28 Good Things that Happened in February

Hello and welcome back to another edition of All the Good Things, a monthly series where I highlight all the good things (get it?) that happen in each 30-day (or so) span. I hope it can be a reminder that amongst all the well known bad, there is a lot of undercover good happening in our world.

Let’s dive right in.


1) People hilariously trolled the dresses currently being sold at Target.

2) This important reminder:

3) The best travel photos of 2020 were released.

4) This:

5) This newbown baby calf gained a new best friend in the family’s dog.

6) This:

7) This group of people in Portland tracked down a stolen van that had 12 dogs inside.

8) This man discovered his irregular heartbeat with his Apple Watch.

9) This top notch joke:

10) This woman found a way to recycle plastic into bricks.

11) This man was reunited with a wallet he lost in Antarctica 53 years ago.

12) Wrigley:

13) SNL poked fun at cancel culture:

14) NASA’s Perseverance landed on Mars:

15) Youtube channel Another Perspective shared this video of snowflakes melting in reverse.

16) This man opened his furniture store (again) to house those needing to get out of the cold of the Texas storms.

17) This important milestone celebration:

18) Three doctors invited to the Super Bowl saved a woman’s life on their flight home.

19) This principal went the extra mile for his student.

20) This:

21) This Ohio bomb squad investigated a suspicious package only to find kittens inside.

22) This…magic:

23) This man bought a basketball hoop for a boy he saw shooting a baskets into a trashcan.

24) The annual “Llamingada” llama race took place in Ecuador.

25) This:

26) These plumbers drove from New Jersey to Texas to help out families in need.

27) This couple rescued a dog they found nearly frozen on a hike.

28) And finally, this boy gave an incredible speech on the importance of reading.


Wanna know the best part? There is SO much I didn’t include.

I can’t wait to see what March brings!

You can view the last edition of this series here.

January/February Favorites

I always miss favorites posts after it’s been a little while. I like having somewhere to put things and say, “HEY, I LIKE THESE,” and I like to picture you checking them out and saying, “HEY, I LIKE THESE TOO.” Because that’s what friendship is.

So let’s be friends.

One thing before we start, thought. If you’re looking for a drinking game, go ahead and take a drink whenever I say a form of “recommend” in this post. Then call 911.

Podcasts

Against all odds, me, the scaredy cat of my family, has started listening to a true crime podcast. I didn’t anticipate it, and to be honest, I don’t know what made me click on Anatomy of Murder in the first place, but I’ve been all up in the archives, listening to an episode every day and looking forward to the next one. The podcast is hosted by a former New York City homicide prosecutor and a former deputy sheriff so you get an insider’s perspective into both the crime and the process of it being solved, which I really like, each crime (at least so far) is solved, which I love.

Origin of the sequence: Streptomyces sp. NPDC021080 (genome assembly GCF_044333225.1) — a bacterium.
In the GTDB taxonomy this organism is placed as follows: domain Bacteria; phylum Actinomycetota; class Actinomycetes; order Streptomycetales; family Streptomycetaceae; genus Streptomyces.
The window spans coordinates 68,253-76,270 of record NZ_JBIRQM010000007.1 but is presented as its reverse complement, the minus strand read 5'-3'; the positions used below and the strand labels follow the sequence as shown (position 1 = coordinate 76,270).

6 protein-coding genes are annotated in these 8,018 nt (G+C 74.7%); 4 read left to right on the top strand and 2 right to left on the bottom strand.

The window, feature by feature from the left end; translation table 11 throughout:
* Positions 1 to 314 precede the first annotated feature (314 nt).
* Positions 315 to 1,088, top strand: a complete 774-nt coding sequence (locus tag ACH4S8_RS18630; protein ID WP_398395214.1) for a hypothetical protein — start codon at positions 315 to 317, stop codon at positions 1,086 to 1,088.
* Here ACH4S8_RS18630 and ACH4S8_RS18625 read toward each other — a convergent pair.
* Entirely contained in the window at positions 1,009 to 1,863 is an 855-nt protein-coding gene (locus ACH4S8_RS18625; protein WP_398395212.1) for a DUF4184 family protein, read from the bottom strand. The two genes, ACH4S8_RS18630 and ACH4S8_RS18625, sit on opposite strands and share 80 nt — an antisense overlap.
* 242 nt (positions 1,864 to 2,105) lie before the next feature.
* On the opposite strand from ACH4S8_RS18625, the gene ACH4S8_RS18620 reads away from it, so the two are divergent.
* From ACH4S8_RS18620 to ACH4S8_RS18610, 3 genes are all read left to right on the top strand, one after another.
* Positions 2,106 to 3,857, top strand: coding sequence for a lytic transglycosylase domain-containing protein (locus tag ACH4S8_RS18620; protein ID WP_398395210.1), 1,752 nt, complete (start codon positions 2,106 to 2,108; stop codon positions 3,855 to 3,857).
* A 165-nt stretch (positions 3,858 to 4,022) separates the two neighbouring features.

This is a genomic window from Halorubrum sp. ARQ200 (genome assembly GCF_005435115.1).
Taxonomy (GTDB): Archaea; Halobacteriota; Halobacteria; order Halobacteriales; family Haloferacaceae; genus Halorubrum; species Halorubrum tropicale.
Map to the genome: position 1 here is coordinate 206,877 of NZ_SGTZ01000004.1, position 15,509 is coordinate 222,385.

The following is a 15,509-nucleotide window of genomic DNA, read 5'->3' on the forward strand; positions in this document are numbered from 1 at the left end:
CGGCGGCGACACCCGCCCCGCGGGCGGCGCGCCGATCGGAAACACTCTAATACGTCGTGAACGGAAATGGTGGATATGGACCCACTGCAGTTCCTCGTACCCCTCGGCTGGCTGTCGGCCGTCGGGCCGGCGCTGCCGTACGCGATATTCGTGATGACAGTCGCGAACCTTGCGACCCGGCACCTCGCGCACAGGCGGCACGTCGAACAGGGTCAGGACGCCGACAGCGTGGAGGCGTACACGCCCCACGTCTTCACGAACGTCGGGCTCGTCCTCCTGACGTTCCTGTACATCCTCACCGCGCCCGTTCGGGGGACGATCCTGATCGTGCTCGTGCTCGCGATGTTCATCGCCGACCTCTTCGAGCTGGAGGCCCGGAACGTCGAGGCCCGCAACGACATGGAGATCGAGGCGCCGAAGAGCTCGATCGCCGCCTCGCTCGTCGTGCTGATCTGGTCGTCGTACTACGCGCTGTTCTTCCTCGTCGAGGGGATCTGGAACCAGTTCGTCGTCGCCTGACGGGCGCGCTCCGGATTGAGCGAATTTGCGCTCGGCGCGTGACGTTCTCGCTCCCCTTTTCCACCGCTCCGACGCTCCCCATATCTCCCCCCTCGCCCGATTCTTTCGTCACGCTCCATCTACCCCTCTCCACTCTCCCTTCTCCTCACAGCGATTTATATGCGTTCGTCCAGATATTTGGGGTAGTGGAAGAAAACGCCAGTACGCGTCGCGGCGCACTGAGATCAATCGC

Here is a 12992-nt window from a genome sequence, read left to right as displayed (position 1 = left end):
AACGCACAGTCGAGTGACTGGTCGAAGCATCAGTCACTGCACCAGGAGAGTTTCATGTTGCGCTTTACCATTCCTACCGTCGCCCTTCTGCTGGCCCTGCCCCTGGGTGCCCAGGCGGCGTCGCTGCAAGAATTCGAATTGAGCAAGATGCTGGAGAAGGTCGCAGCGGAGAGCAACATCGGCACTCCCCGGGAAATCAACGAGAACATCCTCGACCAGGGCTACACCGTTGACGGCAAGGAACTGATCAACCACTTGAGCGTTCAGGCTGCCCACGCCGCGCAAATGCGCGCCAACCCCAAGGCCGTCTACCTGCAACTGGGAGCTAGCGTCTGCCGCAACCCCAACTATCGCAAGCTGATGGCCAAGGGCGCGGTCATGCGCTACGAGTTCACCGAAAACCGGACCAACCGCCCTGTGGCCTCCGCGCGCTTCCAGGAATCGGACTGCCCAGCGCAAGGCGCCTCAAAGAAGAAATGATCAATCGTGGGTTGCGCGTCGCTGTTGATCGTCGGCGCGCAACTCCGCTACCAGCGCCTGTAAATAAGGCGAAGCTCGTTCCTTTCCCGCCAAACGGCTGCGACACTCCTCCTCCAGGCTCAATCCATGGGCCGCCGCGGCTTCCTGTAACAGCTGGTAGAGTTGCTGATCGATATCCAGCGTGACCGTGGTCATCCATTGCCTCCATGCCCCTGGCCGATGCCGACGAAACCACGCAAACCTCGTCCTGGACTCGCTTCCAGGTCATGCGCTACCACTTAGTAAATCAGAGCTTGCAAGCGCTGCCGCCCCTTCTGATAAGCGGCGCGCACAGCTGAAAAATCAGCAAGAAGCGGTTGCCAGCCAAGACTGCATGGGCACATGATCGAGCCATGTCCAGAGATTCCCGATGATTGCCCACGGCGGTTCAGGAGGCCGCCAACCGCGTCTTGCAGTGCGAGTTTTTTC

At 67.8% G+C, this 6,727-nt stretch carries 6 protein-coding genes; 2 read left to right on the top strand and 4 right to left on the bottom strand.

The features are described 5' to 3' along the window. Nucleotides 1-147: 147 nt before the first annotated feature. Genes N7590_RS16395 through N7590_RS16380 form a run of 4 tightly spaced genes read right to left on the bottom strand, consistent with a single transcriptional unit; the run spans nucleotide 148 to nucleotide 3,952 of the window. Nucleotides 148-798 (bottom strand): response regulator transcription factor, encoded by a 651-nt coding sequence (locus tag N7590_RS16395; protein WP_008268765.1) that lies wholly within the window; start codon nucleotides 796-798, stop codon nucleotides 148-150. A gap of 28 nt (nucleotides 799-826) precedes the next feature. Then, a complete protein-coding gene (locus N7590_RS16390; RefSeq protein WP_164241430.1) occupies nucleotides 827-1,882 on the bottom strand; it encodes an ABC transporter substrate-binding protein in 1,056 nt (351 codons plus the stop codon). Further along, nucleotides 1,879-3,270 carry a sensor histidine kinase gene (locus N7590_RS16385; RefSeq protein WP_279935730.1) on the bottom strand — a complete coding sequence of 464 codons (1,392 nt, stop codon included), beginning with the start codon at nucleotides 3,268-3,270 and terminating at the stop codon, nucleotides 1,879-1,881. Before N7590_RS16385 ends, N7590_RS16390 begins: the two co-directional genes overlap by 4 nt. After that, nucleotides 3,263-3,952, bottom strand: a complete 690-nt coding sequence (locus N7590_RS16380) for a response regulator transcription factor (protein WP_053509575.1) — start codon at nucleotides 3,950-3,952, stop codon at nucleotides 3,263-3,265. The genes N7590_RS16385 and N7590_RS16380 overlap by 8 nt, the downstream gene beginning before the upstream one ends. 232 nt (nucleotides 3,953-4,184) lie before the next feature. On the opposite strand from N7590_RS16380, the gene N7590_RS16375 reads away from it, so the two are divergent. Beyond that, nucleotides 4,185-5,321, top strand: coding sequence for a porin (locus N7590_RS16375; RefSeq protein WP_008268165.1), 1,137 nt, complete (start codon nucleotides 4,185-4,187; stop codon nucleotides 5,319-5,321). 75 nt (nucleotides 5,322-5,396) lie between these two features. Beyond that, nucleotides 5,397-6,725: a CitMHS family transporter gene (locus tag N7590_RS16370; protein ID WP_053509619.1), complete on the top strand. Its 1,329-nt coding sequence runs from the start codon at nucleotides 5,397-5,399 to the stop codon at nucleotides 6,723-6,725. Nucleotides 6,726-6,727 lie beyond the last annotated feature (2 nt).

The Proverbs 31 Ministries podcast is a Christian podcast I just started listening to after having been on the hunt for one for quite a long time. I kept hoping to find one that was kind of like a friendly, inspirational conversation with friends and so far, I think this is just that! The very first episode I heard was “5 Things to Do if You Feel Lonely in Your Life” and it had me wildly jotting down notes—in a good way, so I’m excited to keep listening.

Books

In probably the most unexpected of favorites, I listened to the audiobook of Matthew McConaughey’s Greenlights and I could. not. get. enough. He is so funny and so strange and so wonderful to listen to. By the end I couldn’t tell if I was inspired by Matthew or if I had a crush on him—or both. Either way, I’d recommend the book but I’d especially recommend the audiobook.

Next up, The Guernsey Literary & Potato Peel Pie Society. I absolutely adore this movie on Netflix and after recommending it to my mom, she saw it, loved it and read the book, then recommended the book back to me, making it an all around wonderful, lovable recommendation circle. I recommend both the book and the movie!

TV Shows

I’d had Peaky Blinders on my radar for a while after it was recommended to me by my cousin, but I was never ready to *make the commitment*. Once I started however, I was in! I will say, it was conflicted to like, then love, then borderline feel as if I would commit crimes for a family that is arguably not the “good guys”, but I will make no apologies. The Shelby family is now my family. (find it on Netflix)

The Wilds is another wildcard that I didn’t expect to like as much as I did, and certainly didn’t anticipate to get the have you seen’s over it, where you continuously bring it up in the hopes that there is someone you can talk to about it. But alas, here we are. I am now anxiously awaiting season two with so. many. questions. (find it on Amazon Prime)

Movies